By Ben Fractenberg and Patrick Hedlund
MANHATTAN — The eight soldiers charged in the death of Chinatown Army Pvt. Danny Chen have been removed from duty and will face a military trial in Afghanistan, military officials said.
Chen, 19, who grew up in Chinatown and the East Village before he was deployed, was found with a self-inflicted gunshot wound to the head inside a guard tower in Kandahar Province on Oct. 3, Army investigators said.
On Wednesday, the military announced that eight soldiers from Chen’s unit had been charged with crimes ranging from negligent homicide to making false statements in his death, causing advocates to call for their swift prosecution.
The soldiers were relocated to a different operating base in southern Afghanistan once the investigation began, and will remain there under increased supervision pending trial, a military spokesman said.
Military officials previously informed Chen’s parents that superior officers had beaten him prior to his death for failing to turn off the hot water at his base.
Representatives from the Asian American advocacy group OCA-NY, which has worked closely with Chen’s family while pressing for answers from the military, said he was abused and bombarded with racially motivated taunts by his fellow officers during training in the U.S. and deployment in Afghanistan.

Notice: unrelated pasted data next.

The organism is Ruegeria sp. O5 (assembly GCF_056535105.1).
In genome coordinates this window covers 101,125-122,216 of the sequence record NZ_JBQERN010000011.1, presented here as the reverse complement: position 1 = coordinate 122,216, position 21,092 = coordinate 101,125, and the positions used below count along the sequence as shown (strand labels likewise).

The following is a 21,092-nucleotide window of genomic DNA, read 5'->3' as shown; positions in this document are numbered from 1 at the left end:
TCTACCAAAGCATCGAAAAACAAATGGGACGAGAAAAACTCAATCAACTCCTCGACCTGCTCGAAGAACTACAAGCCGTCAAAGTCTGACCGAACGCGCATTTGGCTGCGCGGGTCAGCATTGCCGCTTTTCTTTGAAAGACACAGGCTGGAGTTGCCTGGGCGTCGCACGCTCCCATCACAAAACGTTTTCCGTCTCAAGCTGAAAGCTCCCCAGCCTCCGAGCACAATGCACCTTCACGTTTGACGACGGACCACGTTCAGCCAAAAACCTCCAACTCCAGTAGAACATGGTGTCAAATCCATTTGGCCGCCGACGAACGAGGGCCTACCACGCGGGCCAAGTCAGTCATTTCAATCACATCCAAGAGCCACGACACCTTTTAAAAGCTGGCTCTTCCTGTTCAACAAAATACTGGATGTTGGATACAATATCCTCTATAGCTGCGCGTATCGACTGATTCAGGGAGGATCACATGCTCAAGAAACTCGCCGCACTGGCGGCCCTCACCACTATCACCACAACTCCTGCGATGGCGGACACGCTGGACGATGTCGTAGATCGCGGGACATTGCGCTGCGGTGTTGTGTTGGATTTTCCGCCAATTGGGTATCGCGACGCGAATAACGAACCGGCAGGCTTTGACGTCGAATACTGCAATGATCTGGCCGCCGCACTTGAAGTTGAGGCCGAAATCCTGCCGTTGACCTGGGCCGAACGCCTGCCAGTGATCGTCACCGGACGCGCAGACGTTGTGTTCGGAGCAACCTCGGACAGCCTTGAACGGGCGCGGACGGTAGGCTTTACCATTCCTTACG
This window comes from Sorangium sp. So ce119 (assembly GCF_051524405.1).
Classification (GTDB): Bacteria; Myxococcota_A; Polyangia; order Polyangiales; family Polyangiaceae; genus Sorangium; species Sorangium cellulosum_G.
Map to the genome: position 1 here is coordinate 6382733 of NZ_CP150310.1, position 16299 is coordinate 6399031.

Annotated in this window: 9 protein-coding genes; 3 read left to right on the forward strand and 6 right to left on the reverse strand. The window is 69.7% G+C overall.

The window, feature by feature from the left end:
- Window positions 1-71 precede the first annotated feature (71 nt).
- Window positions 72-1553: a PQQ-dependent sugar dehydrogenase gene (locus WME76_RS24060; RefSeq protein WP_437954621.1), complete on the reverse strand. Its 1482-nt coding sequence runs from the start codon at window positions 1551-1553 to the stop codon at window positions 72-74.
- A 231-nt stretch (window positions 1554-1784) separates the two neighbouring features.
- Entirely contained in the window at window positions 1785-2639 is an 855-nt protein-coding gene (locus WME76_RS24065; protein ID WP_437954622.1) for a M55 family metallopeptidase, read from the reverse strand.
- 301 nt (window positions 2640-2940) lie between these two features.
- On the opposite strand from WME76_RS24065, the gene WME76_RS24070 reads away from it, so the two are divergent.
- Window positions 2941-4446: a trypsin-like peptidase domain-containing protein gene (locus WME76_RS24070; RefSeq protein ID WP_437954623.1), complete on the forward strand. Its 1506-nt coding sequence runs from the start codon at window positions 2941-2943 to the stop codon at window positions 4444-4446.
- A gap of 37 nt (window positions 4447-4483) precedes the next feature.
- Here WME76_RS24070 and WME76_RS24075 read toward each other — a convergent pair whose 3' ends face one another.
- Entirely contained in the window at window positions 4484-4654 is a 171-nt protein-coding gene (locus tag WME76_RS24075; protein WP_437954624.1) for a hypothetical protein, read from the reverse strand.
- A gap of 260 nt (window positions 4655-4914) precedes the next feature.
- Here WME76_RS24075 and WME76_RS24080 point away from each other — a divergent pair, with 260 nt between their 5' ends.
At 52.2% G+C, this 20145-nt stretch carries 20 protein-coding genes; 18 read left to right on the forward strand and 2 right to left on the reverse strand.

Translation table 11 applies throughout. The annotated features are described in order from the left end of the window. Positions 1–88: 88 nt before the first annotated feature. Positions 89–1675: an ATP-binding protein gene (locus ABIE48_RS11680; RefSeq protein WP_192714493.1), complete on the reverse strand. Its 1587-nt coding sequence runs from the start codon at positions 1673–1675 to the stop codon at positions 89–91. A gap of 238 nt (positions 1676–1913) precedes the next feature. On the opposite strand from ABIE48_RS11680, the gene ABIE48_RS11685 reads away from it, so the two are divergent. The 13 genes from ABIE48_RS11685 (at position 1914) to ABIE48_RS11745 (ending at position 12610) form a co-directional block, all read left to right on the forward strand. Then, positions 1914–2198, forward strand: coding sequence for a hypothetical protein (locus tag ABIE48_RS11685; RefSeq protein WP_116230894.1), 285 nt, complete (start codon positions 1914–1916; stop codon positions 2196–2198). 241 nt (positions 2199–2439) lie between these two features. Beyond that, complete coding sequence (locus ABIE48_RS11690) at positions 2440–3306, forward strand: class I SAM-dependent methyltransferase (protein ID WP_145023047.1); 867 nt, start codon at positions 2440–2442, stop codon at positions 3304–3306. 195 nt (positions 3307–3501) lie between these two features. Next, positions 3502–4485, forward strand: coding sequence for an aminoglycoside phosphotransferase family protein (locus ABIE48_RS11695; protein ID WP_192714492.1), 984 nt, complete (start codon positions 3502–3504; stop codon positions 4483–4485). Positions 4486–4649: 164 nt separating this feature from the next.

In one instance, Chen was dragged from his bed at his base in Kandahar Province while fellow soldiers threw rocks at him, explained OCA-NY president Elizabeth OuYang, relaying information military officials told Chen’s parents. She added that he was also forced to do chin-ups with a mouth full of liquid that he couldn’t spit out.
Chen was also taunted for his Chinese heritage during training in Georgia before his deployment, with soldiers referring to him as “Jackie Chen” in a reference to Chinese movie star Jackie Chan. They also allegedly used goat-like voices to say his name, OuYang said.
She noted that Chen also got into one fight during training, but couldn’t say whether it was a result of the alleged taunting.
Five of the soldiers charged — Staff Sgt. Andrew J. Van Bockel, Sgt. Adam M. Holcomb, Sgt. Jeffrey T. Hurst, Spc. Thomas P. Curtis and Spc. Ryan J. Offutt — face involuntary manslaughter and negligent homicide charges, among others, according to the military.
Maria Van Bockel, Sgt. Van Bockel's stepmother, would not comment on the circumstances of Chen's death and the charges against her son, but said that she was in "shock" when she learned about what happened.
In addition, 1st Lt. Daniel J. Schwartz is charged with eight counts of dereliction of duty, Staff Sgt. Blaine G. Dugas is charged with four counts of dereliction of duty and one count of making a false statement and Sgt. Travis F. Carden is charged with two counts of maltreatment and one count of assault, the military said.
The military did not immediately offer further details regarding the charges or the status of the investigation. A military spokesman said he could not comment on specific evidence or findings that could jeopardize the judicial proceedings.
A separate Army probe of any criminal activities regarding Chen's death is ongoing, the spokesman added.